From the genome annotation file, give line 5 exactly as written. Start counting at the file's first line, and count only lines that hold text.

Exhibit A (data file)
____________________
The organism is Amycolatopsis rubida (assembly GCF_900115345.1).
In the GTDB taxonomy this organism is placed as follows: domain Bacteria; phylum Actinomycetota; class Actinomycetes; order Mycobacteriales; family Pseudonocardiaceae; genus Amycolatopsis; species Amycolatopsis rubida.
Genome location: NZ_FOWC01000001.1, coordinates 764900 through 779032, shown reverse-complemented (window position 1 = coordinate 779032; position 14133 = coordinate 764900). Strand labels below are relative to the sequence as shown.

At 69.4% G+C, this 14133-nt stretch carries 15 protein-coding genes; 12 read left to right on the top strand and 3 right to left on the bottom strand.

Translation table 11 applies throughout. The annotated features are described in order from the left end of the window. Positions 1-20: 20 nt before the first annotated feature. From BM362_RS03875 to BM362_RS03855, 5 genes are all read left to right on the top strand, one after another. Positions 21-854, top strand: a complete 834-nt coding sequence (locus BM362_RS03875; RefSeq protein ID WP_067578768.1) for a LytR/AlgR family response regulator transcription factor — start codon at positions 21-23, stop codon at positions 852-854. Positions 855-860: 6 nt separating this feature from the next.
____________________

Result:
Translation table 11 applies throughout. The annotated features are described in order from the left end of the window. Positions 1-20: 20 nt before the first annotated feature. From BM362_RS03875 to BM362_RS03855, 5 genes are all read left to right on the top strand, one after another. Positions 21-854, top strand: a complete 834-nt coding sequence (locus BM362_RS03875; RefSeq protein ID WP_067578768.1) for a LytR/AlgR family response regulator transcription factor — start codon at positions 21-23, stop codon at positions 852-854. Positions 855-860: 6 nt separating this feature from the next.